Play­ers can use two ap­proaches in bid­ding slams. One in­volves slow and care­ful in­ves­ti­ga­tion, per­haps by cue-bid­ding

The Denver Post - - FEATURES - by Frank Ste­wart

con­trols: aces, kings, void suits. Much can be said in its fa­vor since a los­ing slam means the painful loss of a game bonus.

In the other ap­proach — “blast­ing” — you bid slam as soon as you judge that the val­ues are there. You give the op­po­nents a min­i­mum of help with the open­ing lead and de­fense. I be­lieve that today’s ex­perts have wrongly dis­counted the value of “blast­ing” auc­tions.

In today’s deal, South’s blast into six hearts might not be a suc­cess if North’s mi­nor-suit hold­ings were re­versed and East-west had two di­a­monds to cash, but South is will­ing to take that risk. Af­ter South ruffs West’s jack of di­a­monds, how should he play to jus­tify his bid­ding?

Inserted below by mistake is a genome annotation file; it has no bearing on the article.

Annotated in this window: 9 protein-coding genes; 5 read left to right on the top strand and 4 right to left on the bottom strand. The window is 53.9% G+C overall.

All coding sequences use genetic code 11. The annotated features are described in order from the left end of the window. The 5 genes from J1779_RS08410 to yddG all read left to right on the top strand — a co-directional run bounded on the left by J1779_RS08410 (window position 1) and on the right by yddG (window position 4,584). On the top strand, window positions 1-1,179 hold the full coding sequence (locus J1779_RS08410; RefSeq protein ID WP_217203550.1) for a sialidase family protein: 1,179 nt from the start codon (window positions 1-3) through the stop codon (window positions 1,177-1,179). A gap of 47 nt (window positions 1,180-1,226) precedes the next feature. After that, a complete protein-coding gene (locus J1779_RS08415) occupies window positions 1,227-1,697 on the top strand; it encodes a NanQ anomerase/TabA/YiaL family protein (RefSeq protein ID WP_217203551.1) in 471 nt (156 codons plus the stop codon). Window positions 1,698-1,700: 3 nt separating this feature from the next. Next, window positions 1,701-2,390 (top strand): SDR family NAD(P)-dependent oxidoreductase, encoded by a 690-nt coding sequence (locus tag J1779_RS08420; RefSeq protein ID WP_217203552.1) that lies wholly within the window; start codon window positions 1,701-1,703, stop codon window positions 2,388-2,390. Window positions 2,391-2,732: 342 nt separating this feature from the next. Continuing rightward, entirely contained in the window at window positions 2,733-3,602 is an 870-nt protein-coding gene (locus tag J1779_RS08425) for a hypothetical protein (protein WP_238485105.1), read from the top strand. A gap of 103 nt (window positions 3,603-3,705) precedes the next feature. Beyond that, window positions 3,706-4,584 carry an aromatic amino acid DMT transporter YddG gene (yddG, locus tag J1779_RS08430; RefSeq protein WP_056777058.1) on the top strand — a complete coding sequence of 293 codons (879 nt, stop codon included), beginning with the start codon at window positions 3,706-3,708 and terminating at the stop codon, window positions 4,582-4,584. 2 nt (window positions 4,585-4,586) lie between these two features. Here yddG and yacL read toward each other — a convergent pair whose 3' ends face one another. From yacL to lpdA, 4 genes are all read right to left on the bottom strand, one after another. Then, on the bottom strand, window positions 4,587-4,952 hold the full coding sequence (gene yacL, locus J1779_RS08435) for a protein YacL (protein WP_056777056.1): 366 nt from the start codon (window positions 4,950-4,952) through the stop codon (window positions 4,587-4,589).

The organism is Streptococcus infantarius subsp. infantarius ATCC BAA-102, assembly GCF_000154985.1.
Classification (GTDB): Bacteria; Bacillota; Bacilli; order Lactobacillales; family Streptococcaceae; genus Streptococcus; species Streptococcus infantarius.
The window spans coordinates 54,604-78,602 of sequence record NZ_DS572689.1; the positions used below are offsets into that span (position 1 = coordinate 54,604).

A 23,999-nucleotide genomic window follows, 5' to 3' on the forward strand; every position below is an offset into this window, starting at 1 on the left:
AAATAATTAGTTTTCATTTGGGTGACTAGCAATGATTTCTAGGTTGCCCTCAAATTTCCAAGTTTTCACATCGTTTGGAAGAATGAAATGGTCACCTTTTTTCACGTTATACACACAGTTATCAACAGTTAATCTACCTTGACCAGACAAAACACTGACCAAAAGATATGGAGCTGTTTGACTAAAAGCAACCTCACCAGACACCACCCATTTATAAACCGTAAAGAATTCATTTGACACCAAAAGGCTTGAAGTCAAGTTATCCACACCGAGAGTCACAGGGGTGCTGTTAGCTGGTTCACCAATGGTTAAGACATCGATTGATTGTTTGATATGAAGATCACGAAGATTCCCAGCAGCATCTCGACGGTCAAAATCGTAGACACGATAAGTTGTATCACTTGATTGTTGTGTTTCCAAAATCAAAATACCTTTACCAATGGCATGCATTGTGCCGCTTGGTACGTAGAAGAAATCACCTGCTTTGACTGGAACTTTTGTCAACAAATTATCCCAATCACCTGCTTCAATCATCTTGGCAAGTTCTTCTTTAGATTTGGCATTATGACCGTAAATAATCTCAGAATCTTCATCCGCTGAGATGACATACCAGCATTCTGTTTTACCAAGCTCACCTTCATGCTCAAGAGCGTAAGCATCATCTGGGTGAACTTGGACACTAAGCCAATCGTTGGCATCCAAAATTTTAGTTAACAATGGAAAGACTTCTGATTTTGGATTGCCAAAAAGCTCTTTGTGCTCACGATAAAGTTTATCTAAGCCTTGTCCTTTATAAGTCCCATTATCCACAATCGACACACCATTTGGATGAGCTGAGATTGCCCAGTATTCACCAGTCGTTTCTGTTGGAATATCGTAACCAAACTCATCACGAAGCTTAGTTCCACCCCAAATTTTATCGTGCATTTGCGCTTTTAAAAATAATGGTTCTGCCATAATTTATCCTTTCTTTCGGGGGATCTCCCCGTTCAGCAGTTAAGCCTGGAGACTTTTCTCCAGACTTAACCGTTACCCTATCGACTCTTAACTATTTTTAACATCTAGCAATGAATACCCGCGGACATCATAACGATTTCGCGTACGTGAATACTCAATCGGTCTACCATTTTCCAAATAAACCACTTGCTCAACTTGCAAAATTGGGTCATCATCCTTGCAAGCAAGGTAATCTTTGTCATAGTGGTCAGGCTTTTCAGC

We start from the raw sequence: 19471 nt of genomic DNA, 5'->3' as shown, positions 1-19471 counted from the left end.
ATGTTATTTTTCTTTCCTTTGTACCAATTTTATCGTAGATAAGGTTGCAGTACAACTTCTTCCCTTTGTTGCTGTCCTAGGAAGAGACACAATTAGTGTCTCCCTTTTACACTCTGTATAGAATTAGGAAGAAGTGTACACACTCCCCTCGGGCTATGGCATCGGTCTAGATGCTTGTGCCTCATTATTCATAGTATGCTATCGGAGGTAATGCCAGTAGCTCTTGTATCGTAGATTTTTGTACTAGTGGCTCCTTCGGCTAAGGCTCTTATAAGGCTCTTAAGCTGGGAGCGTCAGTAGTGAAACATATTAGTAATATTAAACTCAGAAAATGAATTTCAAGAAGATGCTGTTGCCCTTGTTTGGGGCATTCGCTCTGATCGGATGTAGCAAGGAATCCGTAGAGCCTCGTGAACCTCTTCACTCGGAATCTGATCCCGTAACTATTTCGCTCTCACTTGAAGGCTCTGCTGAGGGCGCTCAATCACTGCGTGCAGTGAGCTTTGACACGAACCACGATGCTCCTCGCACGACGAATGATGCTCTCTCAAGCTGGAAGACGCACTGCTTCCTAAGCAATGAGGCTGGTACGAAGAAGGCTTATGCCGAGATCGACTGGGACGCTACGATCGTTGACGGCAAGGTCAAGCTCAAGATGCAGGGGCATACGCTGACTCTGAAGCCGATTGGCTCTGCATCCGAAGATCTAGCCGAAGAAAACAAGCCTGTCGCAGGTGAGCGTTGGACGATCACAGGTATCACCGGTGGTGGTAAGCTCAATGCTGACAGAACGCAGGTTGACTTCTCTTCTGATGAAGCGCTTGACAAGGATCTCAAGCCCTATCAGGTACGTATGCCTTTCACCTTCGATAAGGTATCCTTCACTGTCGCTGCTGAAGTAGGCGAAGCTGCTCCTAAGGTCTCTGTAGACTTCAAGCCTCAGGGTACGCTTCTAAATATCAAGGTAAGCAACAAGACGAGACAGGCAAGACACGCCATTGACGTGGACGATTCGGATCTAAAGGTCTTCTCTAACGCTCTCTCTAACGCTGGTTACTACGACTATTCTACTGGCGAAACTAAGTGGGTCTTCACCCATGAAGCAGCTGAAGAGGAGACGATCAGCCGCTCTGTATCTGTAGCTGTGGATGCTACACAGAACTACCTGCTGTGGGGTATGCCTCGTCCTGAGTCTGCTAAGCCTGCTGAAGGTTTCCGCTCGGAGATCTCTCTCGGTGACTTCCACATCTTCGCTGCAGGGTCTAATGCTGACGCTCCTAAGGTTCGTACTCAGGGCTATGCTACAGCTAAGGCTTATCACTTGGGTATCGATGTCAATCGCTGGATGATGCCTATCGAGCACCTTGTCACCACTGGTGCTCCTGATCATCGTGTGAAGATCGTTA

If both spades and hearts break 3-2, South will eas­ily take 13 tricks. If ei­ther suit breaks 3-2, he will take 12. What if both suits break 4-1?

South can lead a spade to dummy’s ace at Trick Two and re­turn a spade. If East ruffs, South can ruff the di­a­mond re­turn, draw trumps and take the rest. If in­stead East dis­cards, South wins and ruffs a low spade in dummy. East can over­ruff for the de­fend­ers’ only trick.

If East fol­lowed to the sec­ond spade, and West ruffed South’s king and led a di­a­mond, South would ruff and lead a low spade, in­tend­ing to ruff it in dummy. He would suc­ceed un­less West ruffed in with the 10 or jack of trumps, hav­ing held J-x or 10-x as well as a sin­gle­ton spade.

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